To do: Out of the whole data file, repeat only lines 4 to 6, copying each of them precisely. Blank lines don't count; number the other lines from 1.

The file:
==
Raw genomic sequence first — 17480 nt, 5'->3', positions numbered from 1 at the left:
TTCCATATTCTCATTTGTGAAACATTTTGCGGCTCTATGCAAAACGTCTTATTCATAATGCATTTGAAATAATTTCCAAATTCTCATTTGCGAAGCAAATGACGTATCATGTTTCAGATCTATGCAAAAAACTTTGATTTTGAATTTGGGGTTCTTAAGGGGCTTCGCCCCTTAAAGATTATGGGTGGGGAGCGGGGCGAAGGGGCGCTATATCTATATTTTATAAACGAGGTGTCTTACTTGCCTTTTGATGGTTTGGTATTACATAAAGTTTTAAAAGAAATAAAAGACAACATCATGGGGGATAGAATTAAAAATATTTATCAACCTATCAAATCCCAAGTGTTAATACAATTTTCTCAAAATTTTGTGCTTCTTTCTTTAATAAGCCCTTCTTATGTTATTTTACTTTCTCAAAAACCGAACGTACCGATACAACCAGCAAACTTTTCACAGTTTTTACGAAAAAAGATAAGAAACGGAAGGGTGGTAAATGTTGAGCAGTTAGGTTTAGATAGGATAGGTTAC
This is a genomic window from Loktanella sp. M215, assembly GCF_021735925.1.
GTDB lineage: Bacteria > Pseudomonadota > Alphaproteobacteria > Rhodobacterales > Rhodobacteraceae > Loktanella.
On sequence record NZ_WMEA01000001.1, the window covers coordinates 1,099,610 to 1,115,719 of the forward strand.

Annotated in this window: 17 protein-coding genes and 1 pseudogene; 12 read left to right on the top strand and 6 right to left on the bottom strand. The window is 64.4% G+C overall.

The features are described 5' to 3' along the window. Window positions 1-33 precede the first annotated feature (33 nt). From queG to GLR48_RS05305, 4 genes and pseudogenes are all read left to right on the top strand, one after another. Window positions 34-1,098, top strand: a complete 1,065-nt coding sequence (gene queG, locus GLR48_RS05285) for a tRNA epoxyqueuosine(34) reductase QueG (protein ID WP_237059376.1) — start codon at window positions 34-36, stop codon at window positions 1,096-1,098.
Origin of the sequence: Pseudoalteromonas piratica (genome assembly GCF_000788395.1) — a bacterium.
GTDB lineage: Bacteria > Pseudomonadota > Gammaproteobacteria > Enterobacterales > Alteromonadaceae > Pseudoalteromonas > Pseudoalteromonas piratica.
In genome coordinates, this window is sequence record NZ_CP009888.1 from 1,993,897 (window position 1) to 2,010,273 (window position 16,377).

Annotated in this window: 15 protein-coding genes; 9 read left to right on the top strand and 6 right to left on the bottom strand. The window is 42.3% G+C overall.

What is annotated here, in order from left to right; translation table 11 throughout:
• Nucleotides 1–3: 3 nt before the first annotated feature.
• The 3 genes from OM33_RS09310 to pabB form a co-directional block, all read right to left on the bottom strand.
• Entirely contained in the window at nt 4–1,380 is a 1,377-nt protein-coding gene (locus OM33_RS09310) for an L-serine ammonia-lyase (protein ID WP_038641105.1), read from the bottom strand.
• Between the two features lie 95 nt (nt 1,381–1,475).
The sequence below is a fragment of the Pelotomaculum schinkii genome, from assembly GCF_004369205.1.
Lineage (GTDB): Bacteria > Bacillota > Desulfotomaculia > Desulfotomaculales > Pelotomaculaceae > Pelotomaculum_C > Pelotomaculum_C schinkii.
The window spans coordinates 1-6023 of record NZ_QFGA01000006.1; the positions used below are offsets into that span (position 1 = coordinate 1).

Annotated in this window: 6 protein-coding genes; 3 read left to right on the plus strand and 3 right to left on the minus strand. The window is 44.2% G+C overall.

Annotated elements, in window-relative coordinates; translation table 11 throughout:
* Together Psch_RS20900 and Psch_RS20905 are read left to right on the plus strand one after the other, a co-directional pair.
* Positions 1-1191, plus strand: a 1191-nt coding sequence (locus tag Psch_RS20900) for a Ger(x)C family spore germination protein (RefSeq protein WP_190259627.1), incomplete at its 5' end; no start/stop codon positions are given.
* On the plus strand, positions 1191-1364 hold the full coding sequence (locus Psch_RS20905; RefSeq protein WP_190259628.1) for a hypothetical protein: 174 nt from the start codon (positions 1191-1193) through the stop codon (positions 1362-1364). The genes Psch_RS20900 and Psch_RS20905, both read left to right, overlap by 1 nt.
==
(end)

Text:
GTDB lineage: Bacteria > Pseudomonadota > Alphaproteobacteria > Rhodobacterales > Rhodobacteraceae > Loktanella.
On sequence record NZ_WMEA01000001.1, the window covers coordinates 1,099,610 to 1,115,719 of the forward strand.

Annotated in this window: 17 protein-coding genes and 1 pseudogene; 12 read left to right on the top strand and 6 right to left on the bottom strand. The window is 64.4% G+C overall.